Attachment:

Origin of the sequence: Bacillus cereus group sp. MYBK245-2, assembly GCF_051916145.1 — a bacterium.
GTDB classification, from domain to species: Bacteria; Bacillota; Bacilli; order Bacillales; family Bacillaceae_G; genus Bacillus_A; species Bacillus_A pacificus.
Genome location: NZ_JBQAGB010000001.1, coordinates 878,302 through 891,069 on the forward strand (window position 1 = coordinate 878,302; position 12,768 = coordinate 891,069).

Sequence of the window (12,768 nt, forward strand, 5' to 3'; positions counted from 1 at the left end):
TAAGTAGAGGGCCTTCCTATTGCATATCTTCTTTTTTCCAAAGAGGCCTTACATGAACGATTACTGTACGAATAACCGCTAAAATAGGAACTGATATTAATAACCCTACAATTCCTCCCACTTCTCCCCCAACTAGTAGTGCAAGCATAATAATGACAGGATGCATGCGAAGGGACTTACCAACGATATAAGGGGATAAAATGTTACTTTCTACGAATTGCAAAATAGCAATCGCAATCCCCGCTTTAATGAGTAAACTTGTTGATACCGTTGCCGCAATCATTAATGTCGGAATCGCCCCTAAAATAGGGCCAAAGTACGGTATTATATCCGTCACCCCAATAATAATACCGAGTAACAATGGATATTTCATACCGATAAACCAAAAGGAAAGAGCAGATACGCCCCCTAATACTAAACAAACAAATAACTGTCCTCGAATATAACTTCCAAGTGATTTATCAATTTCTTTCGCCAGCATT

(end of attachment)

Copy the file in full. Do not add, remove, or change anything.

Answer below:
Origin of the sequence: Bacillus cereus group sp. MYBK245-2, assembly GCF_051916145.1 — a bacterium.
GTDB classification, from domain to species: Bacteria; Bacillota; Bacilli; order Bacillales; family Bacillaceae_G; genus Bacillus_A; species Bacillus_A pacificus.
Genome location: NZ_JBQAGB010000001.1, coordinates 878,302 through 891,069 on the forward strand (window position 1 = coordinate 878,302; position 12,768 = coordinate 891,069).

Sequence of the window (12,768 nt, forward strand, 5' to 3'; positions counted from 1 at the left end):
TAAGTAGAGGGCCTTCCTATTGCATATCTTCTTTTTTCCAAAGAGGCCTTACATGAACGATTACTGTACGAATAACCGCTAAAATAGGAACTGATATTAATAACCCTACAATTCCTCCCACTTCTCCCCCAACTAGTAGTGCAAGCATAATAATGACAGGATGCATGCGAAGGGACTTACCAACGATATAAGGGGATAAAATGTTACTTTCTACGAATTGCAAAATAGCAATCGCAATCCCCGCTTTAATGAGTAAACTTGTTGATACCGTTGCCGCAATCATTAATGTCGGAATCGCCCCTAAAATAGGGCCAAAGTACGGTATTATATCCGTCACCCCAATAATAATACCGAGTAACAATGGATATTTCATACCGATAAACCAAAAGGAAAGAGCAGATACGCCCCCTAATACTAAACAAACAAATAACTGTCCTCGAATATAACTTCCAAGTGATTTATCAATTTCTTTCGCCAGCATT